Republicans are accusing Democratic U.S. Senate candidate Patrick Murphy of violating congressional ethics rules and federal campaign finance laws by recently selling stock in his family's company to cover a last-minute campaign loan.
The Foundation for Accountability and Civic Trust -- a conservative watchdog group -- filed a complaint with the Federal Election Commission, and Seminole County Republican activist Kimberly Carroll also filed a complaint with the Office of Congressional Ethics.
The National Republican Senatorial Committee publicized Carroll's complaint Thursday, as FACT provided the Herald/Times with a copy of its. Both complaints are dated Wednesday.
Murphy campaign spokesman Joshua Karp dismissed the complaints as "desperate," politically motivated attacks. He called Carroll's complaint, in particular, not "worth the cost of a stamp, and it's an abuse of taxpayer dollars to ask taxpayer-paid employees to read it and throw it in the trash."
"Not only does this complaint get its facts wrong, it is filed by a long time supporter of Marco Rubio who has donated to him," Karp said in reference to the Republican incumbent. Karp did not respond to a request for which facts were incorrect in Carroll's complaint.
FEC filings show Carroll previously gave $255 to Rubio's former presidential campaign, for which she listed herself as "campaign manager" in contribution records.
Murphy's campaign has similarly dismissed as "frivolous and unfounded" previous complaints from FACT over Murphy's family connections and his campaign finances.
FACT and Carroll now claim, though, that Murphy executed what Carroll described as "a sham 'sale' " by claiming to have sold $1 million in stock in his family's Coastal Construction Group to use as collateral for the recent campaign loan. Murphy was gifted his stock in Coastal a few years ago by his father -- Coastal founder, CEO and chairman Tom Murphy Jr.
"This massive sale of stocks given to him by his father warrants investigation by the Office of Congressional Ethics ... as it appears to constitute a prohibited contribution in the name of another in violation of both federal campaign finance laws and House Ethics rules," Carroll writes in her complaint.
Paperwork is not yet available that would show how Murphy's stock sale was reported to the U.S. House, as required within 30 days of the sale under the 2012 STOCK Act. The loan itself, dated as given Oct. 26, was reported to the FEC on Monday in a 48-hour notice filed by the campaign.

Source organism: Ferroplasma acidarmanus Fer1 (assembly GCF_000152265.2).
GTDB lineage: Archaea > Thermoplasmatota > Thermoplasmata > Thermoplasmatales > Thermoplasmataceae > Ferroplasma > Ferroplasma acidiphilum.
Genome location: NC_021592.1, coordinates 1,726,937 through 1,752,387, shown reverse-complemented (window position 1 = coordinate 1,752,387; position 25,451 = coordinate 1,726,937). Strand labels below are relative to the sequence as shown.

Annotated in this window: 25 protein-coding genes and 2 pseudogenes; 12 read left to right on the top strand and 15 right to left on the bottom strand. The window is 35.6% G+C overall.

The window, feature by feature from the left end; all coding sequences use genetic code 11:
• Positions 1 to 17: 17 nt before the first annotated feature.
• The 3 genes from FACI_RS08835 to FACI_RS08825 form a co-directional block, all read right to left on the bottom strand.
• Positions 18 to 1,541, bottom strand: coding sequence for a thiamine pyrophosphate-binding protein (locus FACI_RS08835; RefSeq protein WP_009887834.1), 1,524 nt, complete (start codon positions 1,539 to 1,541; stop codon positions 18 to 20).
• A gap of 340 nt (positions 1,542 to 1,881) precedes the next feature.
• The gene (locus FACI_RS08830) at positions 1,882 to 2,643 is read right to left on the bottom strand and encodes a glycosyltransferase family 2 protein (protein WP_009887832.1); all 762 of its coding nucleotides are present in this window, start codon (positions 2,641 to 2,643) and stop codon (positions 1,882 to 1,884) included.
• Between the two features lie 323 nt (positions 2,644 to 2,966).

Murphy's campaign told the Herald/Times earlier this week the congressman's net worth (of between $72,000 and almost $4.8 million) is unchanged by the stock sale; the Coastal stock was simply converted into a liquid asset to use as collateral for the campaign loan. The campaign also clarified this week that Murphy sold back his stock to Coastal itself. The company is family owned and operated.
Carroll argued in her complaint: "The facts strongly suggest that this sale was not an arms-length commercial transaction, but rather a last-minute effort to provide additional funds to Rep. Murphy’s campaign."
FACT executive director Matthew Whitaker made similar arguments in his complaint, in which he advances two previous complaints by FACT (one in May and another in September) that allege Tom Murphy's multi-million-dollar contributions so far to efforts supporting his son constitute "illegal coordination" between the candidate and independent super PACs.
"On its own, the stock sale raises serious questions about the validity of the initial stock gift and whether the sale presumable between family members of a closely held corporation was for market value," Whitaker wrote. "This internal transaction requires the [FEC] investigate the stock sale to determine if it was a legitimate transaction for market value."
"Murphy cannot use his company to fund both his campaign and his super PAC," Whitaker continued, referring to a donation Murphy's father -- in Coastal's name -- made to a pro-Murphy super PAC earlier this year.
"Murphy's recent stock sale demonstrates that either Murphy used his company to donate to his super PAC, or the sale of stock is simply a false financial transaction so that Murphy's father can illegally fund Murphy's campaign, or both," Whitaker wrote.
Karp called FACT "a shady Republican group that only exists to write complaints against Democrats, [is] funded by secret donors, and run by a washed-up former Republican candidate for Senate."
Photo credit: AP
*This post has been updated with comment from the Murphy campaign.